What to Buy in Kirishima
The Kirishima Azalea (Rhododendron obtusum) grows wild in the mountains and plains of Kirishima. They bloom in April and May and turn the landscape pink and red. The azalea is so common here that it’s the official flower of Kirishima City. Outside of Japan this flower is often just called the Japanese Azalea, but in actuality there are many different varieties of azalea native to Japan.
Wherever there is really fresh water, there is really good soba. Because there are so many great hot springs and clean rivers, Kirishima is no exception to the rule. You can find great soba shops everywhere. The ones to look out for are the ones where you know the soba is made by hand on site – often such shops have a window so you can watch the staff knead and cut the noodles. At these kinds of shops you can usually buy dry pasta to take home or give to friends and family. You can also find it at gift shops here and there.
Southern Kyushu (and former Satsuma Province specifically) is famous for raising black haired pigs called kurobuta. The meat is prized for its succulence and flavor with a soft, juicy texture. It’s quite expensive outside of Kyushu, but as the region is famous for this type of pork, it’s heavily promoted at much more reasonable prices than elsewhere. You’ll see it on menus everywhere in all kinds of dishes. It’s particularly suited for shabu shabu, so if you like pork, yeah, don’t miss out.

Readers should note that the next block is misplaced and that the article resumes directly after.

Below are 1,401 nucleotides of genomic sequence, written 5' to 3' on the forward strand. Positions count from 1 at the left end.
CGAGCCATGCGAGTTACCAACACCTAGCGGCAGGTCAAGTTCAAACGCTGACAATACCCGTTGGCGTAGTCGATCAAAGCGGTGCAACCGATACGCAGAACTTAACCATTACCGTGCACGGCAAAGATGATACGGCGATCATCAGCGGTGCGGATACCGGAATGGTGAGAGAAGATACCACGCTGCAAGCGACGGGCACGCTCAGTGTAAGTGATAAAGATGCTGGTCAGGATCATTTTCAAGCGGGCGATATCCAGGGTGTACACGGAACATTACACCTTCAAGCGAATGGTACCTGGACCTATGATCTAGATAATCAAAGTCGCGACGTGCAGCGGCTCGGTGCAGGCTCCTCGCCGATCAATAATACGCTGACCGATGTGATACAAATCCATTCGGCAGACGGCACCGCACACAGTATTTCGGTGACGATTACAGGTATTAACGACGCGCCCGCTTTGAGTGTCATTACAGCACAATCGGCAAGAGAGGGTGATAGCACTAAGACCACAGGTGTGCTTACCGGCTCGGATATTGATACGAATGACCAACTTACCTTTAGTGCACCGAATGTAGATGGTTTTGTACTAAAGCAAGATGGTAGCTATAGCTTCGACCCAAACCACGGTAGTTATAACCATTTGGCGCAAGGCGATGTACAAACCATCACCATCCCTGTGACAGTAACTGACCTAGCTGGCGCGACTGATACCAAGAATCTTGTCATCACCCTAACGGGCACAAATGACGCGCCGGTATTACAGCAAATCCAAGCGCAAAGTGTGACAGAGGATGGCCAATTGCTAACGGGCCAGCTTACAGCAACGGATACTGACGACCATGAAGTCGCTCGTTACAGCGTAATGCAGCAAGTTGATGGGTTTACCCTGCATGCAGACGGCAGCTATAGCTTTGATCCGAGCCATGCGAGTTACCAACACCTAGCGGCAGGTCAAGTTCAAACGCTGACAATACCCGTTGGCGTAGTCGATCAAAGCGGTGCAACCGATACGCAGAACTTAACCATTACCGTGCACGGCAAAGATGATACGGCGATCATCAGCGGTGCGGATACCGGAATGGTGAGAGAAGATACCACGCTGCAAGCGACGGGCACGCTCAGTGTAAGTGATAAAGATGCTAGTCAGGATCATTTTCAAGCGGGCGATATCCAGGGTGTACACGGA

Kurozu literally means black vinegar, but the color may range from pinkish yellow to dark brown or black. It’s made from rice and can be used as a healthy substitute for mirin in Japanese and Chinese cuisine. The master brewers of this region are famous for preserving the natural Edo Period techniques as opposed to mass production in factories. The high end stuff is expensive outside of Japan, but is reasonable in Kagoshima Prefecture. You can find it everywhere and many restaurants will advertise dishes made with kurozu.
Locally known as Tsuke-age, but called Satsuma-age in the rest of the country, these are mixtures of fish paste and flour made into various shaped and lightly fried. While it’s often used as an ingredient in various dishes, you can also eat them individually by dipping them in soy sauce. Chances are you’ll eat something featuring this delicacy.
While there are sake brewers in Kyushu – some quite famous indeed – the area is much more famous for shochu. The main varieties have distinct tastes: potato, rice, soba, and sugar; but there are other styles too. It’s a versatile alcohol. You can drink it straight, on the rocks, mixed with warm water, or mixed with fruit juice or oolong tea. Many brands aren’t available outside of Kyushu or even the areas in which their brewed. Be sure to ask for recommended local brews in restaurants and gift shops to get the good stuff.
Posts by Marky Star